‘A compassionate, beautifully told portrait’ GUY GUNARATNE
‘This is absorbing, witty, eloquent fiction, as well as a trenchant political critique’ TOM BENN
‘A hymn to empathy, alive with care and love’ REBECCA WATSON
‘A heartbreaking, honest, and deeply important story’ JYOTI PATEL
Jamila Shah is twenty-nine and exhausted.
An immigration solicitor tasked with running the precious family law firm, Jamila is prone to being woken in the middle of the night by frantic phone calls from clients on the cusp of deportation. Working under the shadow of the government’s ‘hostile environment’, she constantly prays and hopes that their ‘determinations’ will result in her clients being allowed to stay.
With no time for friends, family or even herself (never mind a needy partner), Jamila’s life feels hectic and out of control. Then a breakdown of sorts forces her to seek change – to pursue her own happiness while navigating the endless expectations that the world seems to have of her, and still committing herself to a career devoted to helping others.
In this polyphonic, assured and character-driven debut, we meet the staff of Shah & Co Solicitors, who themselves arrived in the UK not too long ago, and their clients, more recent arrivals who are made to jump through hoops to create a life for themselves whilst trying to achieve some semblance of normality.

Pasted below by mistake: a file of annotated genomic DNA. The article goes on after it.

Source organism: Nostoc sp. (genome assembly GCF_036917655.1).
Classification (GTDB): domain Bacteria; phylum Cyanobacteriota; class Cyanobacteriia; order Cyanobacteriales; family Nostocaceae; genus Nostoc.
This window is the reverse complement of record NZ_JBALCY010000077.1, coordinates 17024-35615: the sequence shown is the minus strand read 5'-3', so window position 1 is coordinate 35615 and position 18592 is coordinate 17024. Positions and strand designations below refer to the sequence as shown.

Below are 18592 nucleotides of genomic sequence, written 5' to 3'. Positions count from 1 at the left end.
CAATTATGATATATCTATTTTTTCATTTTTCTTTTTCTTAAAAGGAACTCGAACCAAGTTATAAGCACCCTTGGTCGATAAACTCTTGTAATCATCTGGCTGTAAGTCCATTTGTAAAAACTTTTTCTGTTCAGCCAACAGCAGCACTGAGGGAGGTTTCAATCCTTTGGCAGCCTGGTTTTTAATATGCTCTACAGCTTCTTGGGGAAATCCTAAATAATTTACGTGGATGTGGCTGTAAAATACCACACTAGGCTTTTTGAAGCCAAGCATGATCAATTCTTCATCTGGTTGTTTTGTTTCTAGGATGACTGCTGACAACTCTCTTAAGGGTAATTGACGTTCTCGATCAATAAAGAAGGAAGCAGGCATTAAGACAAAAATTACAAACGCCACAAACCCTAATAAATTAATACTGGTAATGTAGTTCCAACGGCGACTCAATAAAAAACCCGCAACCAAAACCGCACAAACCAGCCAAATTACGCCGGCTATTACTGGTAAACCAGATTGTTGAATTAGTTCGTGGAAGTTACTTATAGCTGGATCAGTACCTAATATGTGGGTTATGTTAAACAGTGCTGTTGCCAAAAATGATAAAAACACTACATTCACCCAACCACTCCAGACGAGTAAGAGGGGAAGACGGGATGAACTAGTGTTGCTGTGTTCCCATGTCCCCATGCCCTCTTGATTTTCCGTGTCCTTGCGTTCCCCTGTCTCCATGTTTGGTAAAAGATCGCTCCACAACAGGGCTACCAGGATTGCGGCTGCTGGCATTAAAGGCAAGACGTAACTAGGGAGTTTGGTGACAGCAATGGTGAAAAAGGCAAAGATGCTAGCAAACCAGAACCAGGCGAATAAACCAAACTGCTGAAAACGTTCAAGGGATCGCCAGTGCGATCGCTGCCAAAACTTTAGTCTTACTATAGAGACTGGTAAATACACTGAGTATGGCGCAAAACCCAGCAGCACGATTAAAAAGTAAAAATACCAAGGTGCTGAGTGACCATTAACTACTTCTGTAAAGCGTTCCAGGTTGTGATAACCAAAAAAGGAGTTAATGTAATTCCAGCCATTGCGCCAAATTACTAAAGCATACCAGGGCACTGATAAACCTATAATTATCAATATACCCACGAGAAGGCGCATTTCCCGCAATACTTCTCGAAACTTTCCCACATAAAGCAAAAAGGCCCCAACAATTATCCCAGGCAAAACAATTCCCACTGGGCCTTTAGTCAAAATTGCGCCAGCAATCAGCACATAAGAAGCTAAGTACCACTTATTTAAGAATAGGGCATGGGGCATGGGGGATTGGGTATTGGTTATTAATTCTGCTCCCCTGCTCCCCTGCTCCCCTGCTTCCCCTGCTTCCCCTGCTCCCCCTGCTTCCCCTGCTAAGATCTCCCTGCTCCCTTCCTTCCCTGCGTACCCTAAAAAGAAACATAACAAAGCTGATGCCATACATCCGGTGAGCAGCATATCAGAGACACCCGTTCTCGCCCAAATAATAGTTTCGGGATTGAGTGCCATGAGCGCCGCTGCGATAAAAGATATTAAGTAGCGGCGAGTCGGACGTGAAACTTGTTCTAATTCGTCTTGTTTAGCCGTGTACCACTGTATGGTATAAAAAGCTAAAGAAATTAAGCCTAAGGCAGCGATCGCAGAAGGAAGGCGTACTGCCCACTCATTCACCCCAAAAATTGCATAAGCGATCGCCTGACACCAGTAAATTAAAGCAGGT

‘A compassionate, beautifully told portrait populated by lives that circle the UK’s lamentable immigration story. This is a story of determination, also grief, hope, loss and desperation, as well as a reminder of the care, patience and kindness at the human end of a broken system‘ – Guy Gunaratne, author of IN OUR MAD AND FURIOUS CITY and winner of the Dylan Thomas Prize and the Jhalak Prize.
‘Tawseef Khan dramatises timely quests for migrant justice amid the grinding frustrations and punitive hypocrisy of the modern British state. Resisting stereotypes and easy moralising, this is absorbing, witty, eloquent fiction, as well as a trenchant political critique‘ – Tom Benn, author of OXEBLOOD and winner of the 2022 Sunday Times Charlotte Aitken Young Writer of the Year Award
‘Determination is a hymn to empathy, alive with care and love . . . This is a novel not just to spend time with for the joy of the richly detailed world Khan has created but to be enlivened and challenged by. Embedded in his compelling and compassionate novel is an emphatic rebuttal to the racism and xenophobia rife in this country‘ – Rebecca Watson, author of LITTLE SCRATCH
‘A heart-breaking, honest, and deeply important story, providing a window into the world of a UK immigration lawyer and the lives touched by her work. This is a moving, immersive, and vital piece of fiction‘ – Jyoti Patel, author of THE THINGS THAT WE LOST and winner of the Merky Books New Writers Prize
TAWSEEF KHAN is a qualified immigration solicitor and holds a doctoral degree from the University of Liverpool, where he examined the fairness of the British asylum system. He is also a graduate of the creative writing programme at the University of East Anglia, where he received the Seth Donaldson Memorial Bursary. His fiction has appeared in Lighthouse and Test Signal: a Northern anthology; his non-fiction in the New York Times, The Face and Hyphen. His debut non-fiction book Muslim, Actually was published by Atlantic in 2021. He lives in Manchester.